I love being a teacher. A teacher of yoga. And also teaching indoor cycling classes.
Because of what I do I have a weird schedule. Every day is a little different. Three out of my six teaching days I have a 9:15 a.m. class, a noon class and a class in the evening. Most of my days I have a gap from about 1:30 to 5ish.
This is when I run errands, have my lunch, get things done around the house, work on the blog, work on playlists and yoga sequences, catch up on e-mail, etc.
But I also hit a low in the middle of the day and get sleepy. Because I physically work I know at times my body needs rest.
My norm had been little cat naps. Sometimes they end up being longer. Somedays I feel great after my nap and other days not so much.
About five or six weeks ago I decided to trade my nap time in with a 30-minute Restorative Yoga practice. (I have been doing this about five times a week.)
Mondays are one of my harder days as I have three classes and it is my “Friday.” I don’t normally teach on Tuesdays. So by Monday I am pretty tired, sometimes a little slap happy.
I started Restorative practice instead of nap on a Monday. I felt so great after and felt energized for my Monday evening class. It’s a fun class and I like to be ready for that rowdy bunch.
I usually do about three poses. Depending on how my body is feeling or what is going on will help me dictate what I will practice. If nothing is dictating I will go with some of my favorite Restorative poses.
Yesterday my back was bothering me (because I had been busy cleaning the house) so I first did a Heart Opener over a blanket (I keep my knees bent in this pose), then supported Child’s Pose with a sandbag on my lower back and ended with a Supported Bridge.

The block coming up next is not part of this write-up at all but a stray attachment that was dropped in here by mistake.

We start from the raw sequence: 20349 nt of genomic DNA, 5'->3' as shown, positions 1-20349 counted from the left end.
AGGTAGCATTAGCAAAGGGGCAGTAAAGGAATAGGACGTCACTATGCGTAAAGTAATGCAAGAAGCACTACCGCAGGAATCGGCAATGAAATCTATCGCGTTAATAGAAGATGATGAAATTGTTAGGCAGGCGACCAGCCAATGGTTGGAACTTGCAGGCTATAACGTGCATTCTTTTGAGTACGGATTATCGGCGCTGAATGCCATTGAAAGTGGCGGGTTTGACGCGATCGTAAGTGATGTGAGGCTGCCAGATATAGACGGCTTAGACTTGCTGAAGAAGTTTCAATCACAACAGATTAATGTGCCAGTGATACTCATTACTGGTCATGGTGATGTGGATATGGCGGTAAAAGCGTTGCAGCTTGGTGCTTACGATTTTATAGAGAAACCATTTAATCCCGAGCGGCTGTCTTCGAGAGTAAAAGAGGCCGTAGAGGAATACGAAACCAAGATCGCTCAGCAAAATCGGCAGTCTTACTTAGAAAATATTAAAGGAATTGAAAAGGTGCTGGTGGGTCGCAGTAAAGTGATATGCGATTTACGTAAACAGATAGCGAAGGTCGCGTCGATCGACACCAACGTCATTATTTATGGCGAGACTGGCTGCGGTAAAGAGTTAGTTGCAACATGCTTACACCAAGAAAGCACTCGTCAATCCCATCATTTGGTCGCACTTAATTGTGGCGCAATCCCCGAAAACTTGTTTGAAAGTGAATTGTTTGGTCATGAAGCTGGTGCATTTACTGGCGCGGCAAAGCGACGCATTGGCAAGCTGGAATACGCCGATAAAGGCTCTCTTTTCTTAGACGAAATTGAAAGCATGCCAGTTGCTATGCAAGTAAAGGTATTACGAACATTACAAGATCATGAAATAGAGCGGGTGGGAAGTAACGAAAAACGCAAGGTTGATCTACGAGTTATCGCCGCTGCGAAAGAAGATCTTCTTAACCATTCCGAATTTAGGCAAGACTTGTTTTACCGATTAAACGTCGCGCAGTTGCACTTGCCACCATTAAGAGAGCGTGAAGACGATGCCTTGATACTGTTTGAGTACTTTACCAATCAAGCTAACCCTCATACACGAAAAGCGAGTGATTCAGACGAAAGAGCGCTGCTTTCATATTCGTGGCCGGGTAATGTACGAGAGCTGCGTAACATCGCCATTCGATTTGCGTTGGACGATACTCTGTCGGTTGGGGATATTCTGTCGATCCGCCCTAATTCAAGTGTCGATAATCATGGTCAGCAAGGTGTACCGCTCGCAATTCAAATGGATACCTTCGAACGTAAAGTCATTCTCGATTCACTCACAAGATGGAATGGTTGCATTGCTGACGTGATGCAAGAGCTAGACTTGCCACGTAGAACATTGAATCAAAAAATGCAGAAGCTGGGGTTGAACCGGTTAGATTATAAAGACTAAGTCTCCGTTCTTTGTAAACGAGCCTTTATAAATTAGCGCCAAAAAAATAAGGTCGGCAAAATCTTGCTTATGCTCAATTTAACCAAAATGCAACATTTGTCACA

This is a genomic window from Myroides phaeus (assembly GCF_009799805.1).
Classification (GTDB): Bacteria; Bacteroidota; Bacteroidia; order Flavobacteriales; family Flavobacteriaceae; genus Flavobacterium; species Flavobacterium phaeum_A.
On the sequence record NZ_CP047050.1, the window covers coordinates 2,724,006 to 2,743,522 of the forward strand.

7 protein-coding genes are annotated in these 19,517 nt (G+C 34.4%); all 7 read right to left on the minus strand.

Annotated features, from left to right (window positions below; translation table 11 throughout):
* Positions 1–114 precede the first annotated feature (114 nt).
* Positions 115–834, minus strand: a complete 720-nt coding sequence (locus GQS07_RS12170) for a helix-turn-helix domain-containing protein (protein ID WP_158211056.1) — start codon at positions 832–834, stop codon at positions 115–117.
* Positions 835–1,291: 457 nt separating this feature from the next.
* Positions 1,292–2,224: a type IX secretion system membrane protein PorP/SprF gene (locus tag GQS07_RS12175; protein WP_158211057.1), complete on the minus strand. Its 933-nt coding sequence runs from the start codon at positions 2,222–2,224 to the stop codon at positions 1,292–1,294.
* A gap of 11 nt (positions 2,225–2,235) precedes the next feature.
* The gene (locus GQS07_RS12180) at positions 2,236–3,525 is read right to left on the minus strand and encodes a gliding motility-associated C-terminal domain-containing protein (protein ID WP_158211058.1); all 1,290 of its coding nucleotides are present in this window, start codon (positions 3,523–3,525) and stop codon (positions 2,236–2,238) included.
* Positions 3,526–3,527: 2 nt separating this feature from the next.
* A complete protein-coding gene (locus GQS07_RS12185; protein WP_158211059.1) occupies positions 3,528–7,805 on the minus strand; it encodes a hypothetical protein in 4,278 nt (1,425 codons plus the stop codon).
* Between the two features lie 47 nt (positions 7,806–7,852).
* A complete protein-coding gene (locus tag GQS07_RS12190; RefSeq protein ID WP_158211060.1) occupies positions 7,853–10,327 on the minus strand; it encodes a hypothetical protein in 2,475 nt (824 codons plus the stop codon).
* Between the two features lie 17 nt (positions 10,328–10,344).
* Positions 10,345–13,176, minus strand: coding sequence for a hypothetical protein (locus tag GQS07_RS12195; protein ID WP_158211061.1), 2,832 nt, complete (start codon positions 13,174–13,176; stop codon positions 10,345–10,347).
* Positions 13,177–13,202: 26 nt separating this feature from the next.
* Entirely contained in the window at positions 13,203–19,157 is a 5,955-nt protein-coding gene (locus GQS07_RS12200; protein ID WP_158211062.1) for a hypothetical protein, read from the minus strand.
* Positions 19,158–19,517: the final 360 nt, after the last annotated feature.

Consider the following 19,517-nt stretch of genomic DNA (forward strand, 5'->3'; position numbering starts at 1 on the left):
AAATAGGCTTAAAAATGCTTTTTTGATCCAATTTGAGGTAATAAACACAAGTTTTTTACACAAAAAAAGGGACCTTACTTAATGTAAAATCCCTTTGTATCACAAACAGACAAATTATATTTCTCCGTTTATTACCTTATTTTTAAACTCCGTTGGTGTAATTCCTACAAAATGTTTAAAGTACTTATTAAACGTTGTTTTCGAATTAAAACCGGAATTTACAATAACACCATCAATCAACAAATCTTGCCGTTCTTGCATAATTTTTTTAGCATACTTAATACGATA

I have lots of fancy props: bolsters, wool blankets, foam blocks, eye pillows, straps, sand bags …
But you don’t have to have all of that to practice Restorative Yoga at home. A couple of blankets and pillows will do. My mom and I did a practice together about a year and a half ago at her house with just pillows, blankets and towels. You can read about that practice here.
It’s interesting for me to go back to that post and reflect on the poses I chose for our practice. I have grown so much. I was still in my teacher training and was still learning about sequencing. And while still being a newbie I came up with those poses on the fly. (I would plan it differently if I were planning it today.)
Restorative Yoga is an important part of our yoga practice. It can be difficult to find time to carve out of our days to just “lie around.”
I get it. I used to work 40+ hours a week with a long commute. I hardly had time to eat dinner before I had to go to bed (since I got up at 5 a.m.). But even if you just have 5 minutes to sit and reflect. Take that time for yourself.
We are a society that doesn’t know how to relax. And we have this disease called busy. And it is getting in the way of us being healthy physically, mentally, emotionally …
Restorative Yoga saved me many times … from exhaustion, from feeling like I was completely crazy, from difficult and sad times …
Sometimes my Restorative practice turns into a nap. Sometimes I am really tired. Other times I am so relaxed I fall asleep.
I find that taking this time for me is good for me, my health, my energy level, sometimes gives me the opportunity to experiment with Restorative poses to teach, reviving myself when feeling tired, etc.